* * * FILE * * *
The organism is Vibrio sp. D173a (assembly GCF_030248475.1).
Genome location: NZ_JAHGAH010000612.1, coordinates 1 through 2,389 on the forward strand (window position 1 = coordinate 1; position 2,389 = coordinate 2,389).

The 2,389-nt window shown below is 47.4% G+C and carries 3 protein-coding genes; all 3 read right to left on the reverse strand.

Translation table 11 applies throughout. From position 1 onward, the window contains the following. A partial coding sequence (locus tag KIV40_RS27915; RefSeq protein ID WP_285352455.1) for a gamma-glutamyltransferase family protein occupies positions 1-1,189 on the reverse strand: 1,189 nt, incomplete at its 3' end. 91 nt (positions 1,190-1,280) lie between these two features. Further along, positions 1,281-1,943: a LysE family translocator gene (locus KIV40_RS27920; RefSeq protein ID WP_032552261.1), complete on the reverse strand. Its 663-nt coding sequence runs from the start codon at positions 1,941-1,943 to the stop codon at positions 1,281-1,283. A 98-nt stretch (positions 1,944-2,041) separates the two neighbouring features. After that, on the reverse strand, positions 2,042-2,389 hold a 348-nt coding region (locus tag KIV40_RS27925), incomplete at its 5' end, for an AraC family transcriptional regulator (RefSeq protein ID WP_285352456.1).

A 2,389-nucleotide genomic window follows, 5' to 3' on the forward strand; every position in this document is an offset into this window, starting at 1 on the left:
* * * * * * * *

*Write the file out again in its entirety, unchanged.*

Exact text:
The organism is Vibrio sp. D173a (assembly GCF_030248475.1).
Genome location: NZ_JAHGAH010000612.1, coordinates 1 through 2,389 on the forward strand (window position 1 = coordinate 1; position 2,389 = coordinate 2,389).

The 2,389-nt window shown below is 47.4% G+C and carries 3 protein-coding genes; all 3 read right to left on the reverse strand.

Translation table 11 applies throughout. From position 1 onward, the window contains the following. A partial coding sequence (locus tag KIV40_RS27915; RefSeq protein ID WP_285352455.1) for a gamma-glutamyltransferase family protein occupies positions 1-1,189 on the reverse strand: 1,189 nt, incomplete at its 3' end. 91 nt (positions 1,190-1,280) lie between these two features. Further along, positions 1,281-1,943: a LysE family translocator gene (locus KIV40_RS27920; RefSeq protein ID WP_032552261.1), complete on the reverse strand. Its 663-nt coding sequence runs from the start codon at positions 1,941-1,943 to the stop codon at positions 1,281-1,283. A 98-nt stretch (positions 1,944-2,041) separates the two neighbouring features. After that, on the reverse strand, positions 2,042-2,389 hold a 348-nt coding region (locus tag KIV40_RS27925), incomplete at its 5' end, for an AraC family transcriptional regulator (RefSeq protein ID WP_285352456.1).

A 2,389-nucleotide genomic window follows, 5' to 3' on the forward strand; every position in this document is an offset into this window, starting at 1 on the left: